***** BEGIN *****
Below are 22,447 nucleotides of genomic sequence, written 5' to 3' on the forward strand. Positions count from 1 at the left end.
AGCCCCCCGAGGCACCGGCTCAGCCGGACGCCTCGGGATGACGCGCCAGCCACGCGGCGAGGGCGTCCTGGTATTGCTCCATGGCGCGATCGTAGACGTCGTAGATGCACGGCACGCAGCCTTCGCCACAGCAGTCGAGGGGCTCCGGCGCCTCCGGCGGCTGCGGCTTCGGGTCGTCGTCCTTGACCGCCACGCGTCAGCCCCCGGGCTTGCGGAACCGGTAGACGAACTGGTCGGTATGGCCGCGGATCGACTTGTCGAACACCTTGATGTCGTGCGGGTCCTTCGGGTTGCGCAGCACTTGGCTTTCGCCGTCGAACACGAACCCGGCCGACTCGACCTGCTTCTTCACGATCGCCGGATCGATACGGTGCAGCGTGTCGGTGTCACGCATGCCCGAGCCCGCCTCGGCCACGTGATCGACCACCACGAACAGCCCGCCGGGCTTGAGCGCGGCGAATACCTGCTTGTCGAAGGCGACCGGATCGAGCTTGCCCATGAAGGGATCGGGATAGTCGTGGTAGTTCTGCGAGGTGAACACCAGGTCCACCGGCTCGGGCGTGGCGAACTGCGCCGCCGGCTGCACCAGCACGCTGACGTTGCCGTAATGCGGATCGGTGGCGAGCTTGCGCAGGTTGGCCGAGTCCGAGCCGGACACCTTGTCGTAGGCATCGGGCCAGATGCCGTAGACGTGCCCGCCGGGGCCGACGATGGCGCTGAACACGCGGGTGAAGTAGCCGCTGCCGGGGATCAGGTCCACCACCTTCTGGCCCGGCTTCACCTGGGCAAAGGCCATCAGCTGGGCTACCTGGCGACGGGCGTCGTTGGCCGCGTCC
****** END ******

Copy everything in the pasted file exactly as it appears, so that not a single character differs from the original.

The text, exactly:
Below are 22,447 nucleotides of genomic sequence, written 5' to 3' on the forward strand. Positions count from 1 at the left end.
AGCCCCCCGAGGCACCGGCTCAGCCGGACGCCTCGGGATGACGCGCCAGCCACGCGGCGAGGGCGTCCTGGTATTGCTCCATGGCGCGATCGTAGACGTCGTAGATGCACGGCACGCAGCCTTCGCCACAGCAGTCGAGGGGCTCCGGCGCCTCCGGCGGCTGCGGCTTCGGGTCGTCGTCCTTGACCGCCACGCGTCAGCCCCCGGGCTTGCGGAACCGGTAGACGAACTGGTCGGTATGGCCGCGGATCGACTTGTCGAACACCTTGATGTCGTGCGGGTCCTTCGGGTTGCGCAGCACTTGGCTTTCGCCGTCGAACACGAACCCGGCCGACTCGACCTGCTTCTTCACGATCGCCGGATCGATACGGTGCAGCGTGTCGGTGTCACGCATGCCCGAGCCCGCCTCGGCCACGTGATCGACCACCACGAACAGCCCGCCGGGCTTGAGCGCGGCGAATACCTGCTTGTCGAAGGCGACCGGATCGAGCTTGCCCATGAAGGGATCGGGATAGTCGTGGTAGTTCTGCGAGGTGAACACCAGGTCCACCGGCTCGGGCGTGGCGAACTGCGCCGCCGGCTGCACCAGCACGCTGACGTTGCCGTAATGCGGATCGGTGGCGAGCTTGCGCAGGTTGGCCGAGTCCGAGCCGGACACCTTGTCGTAGGCATCGGGCCAGATGCCGTAGACGTGCCCGCCGGGGCCGACGATGGCGCTGAACACGCGGGTGAAGTAGCCGCTGCCGGGGATCAGGTCCACCACCTTCTGGCCCGGCTTCACCTGGGCAAAGGCCATCAGCTGGGCTACCTGGCGACGGGCGTCGTTGGCCGCGTCC